From Bench to Bedside, CHORI Strives to Improve Pediatric Care
New Study Reveals Subtherapeutic Doses of Analgesics in Sickle Cell Treatment
“People have to recognize that pain can be a significant concern for children with sickle cell disease ,” says Marsha Treadwell, PhD, a clinical scientist in CHORI’s Center for Sickle Cell and Thalessemia and a psychologist at CHRCO who participated in the study, along with CHORI prinicpal investigator and CHRCO’s director of the Pediatric Sickle Cell Program, Lori Styles, MD.The new study, which was lead by principal investigator Eufemia Jacob, PhD, RN, previously at CHRCO and now at Baylor College of Medicine, attempts to improve clinical outcomes and treatment in patients suffering vaso-occlusive pain episodes by improving evaluation of children admitted to CHO for pain.
“The American Pain Society created its first disease specific clinical practice guidelines, focused on sickle cell pain, relatively recently, in 1999,” explains Dr. Treadwell. “Pain measurement and treatment still remains widely variable.”
Pain experiences and treatment efficacy for patients with sickle cell disease have not been well-described either, highlighting both the timeliness and necessity of the study. The results of the study are significant in that they document the efficacy of treatments, and which treatments are most commonly used. In addition, the study demonstrates the utility of the Medication Quantification Scale (MQS) in the assessment of pain management.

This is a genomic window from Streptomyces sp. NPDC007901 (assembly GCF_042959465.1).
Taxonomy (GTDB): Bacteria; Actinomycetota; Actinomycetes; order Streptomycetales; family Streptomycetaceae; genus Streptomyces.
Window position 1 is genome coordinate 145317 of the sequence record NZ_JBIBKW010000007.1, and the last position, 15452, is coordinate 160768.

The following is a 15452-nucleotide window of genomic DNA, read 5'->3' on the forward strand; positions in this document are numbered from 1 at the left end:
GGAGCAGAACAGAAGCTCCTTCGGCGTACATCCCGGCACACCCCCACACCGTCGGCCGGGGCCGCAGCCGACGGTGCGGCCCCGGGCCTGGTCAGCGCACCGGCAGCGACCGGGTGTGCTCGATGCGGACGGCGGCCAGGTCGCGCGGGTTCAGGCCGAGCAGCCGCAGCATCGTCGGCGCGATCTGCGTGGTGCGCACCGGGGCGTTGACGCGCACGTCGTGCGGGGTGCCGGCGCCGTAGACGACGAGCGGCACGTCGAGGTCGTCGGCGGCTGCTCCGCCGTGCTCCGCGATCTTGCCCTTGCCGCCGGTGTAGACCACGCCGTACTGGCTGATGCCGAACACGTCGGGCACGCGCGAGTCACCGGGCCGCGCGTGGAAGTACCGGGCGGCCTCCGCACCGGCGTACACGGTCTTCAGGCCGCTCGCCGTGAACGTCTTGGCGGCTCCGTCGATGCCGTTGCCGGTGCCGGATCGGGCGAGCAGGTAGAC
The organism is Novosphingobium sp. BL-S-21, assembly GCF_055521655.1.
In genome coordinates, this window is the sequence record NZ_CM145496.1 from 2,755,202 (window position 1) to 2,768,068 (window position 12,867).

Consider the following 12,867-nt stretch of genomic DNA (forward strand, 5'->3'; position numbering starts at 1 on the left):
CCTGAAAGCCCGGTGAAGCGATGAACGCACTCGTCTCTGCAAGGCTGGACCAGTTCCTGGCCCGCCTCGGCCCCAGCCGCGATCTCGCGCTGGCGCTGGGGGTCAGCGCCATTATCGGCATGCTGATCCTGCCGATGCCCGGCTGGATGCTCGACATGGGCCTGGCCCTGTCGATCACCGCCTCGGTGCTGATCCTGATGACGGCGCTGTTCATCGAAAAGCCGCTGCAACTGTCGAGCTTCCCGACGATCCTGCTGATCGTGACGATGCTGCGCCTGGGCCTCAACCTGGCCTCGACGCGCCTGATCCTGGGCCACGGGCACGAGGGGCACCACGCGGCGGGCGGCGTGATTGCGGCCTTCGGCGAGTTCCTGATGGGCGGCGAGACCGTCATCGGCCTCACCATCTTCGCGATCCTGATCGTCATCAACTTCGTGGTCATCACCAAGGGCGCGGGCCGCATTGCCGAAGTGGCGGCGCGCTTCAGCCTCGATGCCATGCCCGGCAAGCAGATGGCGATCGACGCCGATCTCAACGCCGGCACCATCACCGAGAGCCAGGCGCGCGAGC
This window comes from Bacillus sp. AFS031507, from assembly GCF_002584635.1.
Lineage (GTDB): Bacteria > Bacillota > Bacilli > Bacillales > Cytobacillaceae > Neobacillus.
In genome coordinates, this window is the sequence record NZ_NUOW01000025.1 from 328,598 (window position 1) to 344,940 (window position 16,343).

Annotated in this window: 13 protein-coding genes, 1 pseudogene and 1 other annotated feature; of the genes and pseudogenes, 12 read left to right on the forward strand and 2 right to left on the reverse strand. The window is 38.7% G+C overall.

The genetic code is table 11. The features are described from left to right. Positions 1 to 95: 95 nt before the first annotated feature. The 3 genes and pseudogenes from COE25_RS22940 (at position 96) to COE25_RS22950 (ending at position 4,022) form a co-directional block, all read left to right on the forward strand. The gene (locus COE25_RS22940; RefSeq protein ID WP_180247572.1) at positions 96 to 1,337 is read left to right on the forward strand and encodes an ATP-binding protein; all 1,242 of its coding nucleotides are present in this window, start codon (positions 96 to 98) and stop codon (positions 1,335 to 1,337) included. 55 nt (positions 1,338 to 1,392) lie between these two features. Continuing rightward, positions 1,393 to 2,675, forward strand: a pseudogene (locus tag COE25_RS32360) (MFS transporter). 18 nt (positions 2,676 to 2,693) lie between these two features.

“Professionals who deal with pain tend to go by their own judgment as opposed to adhering to clinical practice guidelines, which is recognized as a problem that needs to be remedied in general. We hope the study will improve both the assessment of pain quality, intensity, and effectiveness of treatments,” Dr. Treadwell says.
The most significant finding of the study, however, is that patients in general are receiving subtherapeutic levels of medication.
“We need to educate providers that pain management in sickle cell disease should be aggressive in the first two or three days of the hospital admission,” explains Dr. Treadwell. “In addition, another finding not in the current publication is that some of the children were under-dosed because they weren’t using medication even when they had access to it with patient controlled analgesia (PCA) devices. There are so many misconceptions about pain medicine that both providers and families tend to underutilize medications that are known to be effective.”
Hopefully, the breakthrough study will help change that. In a classic example of the way in which CHORI research results in bedside gains, CHO has already been utilizing the results of the study to try to improve assessment and follow-up in this patient population.
As Dr. Treadwell point out, “We want the pain treated aggressively, but we also want the pain assessed thoroughly as well, so that we can get a better handle on how well treatments are working.”
Monday, May 16, 2011 11:33 PM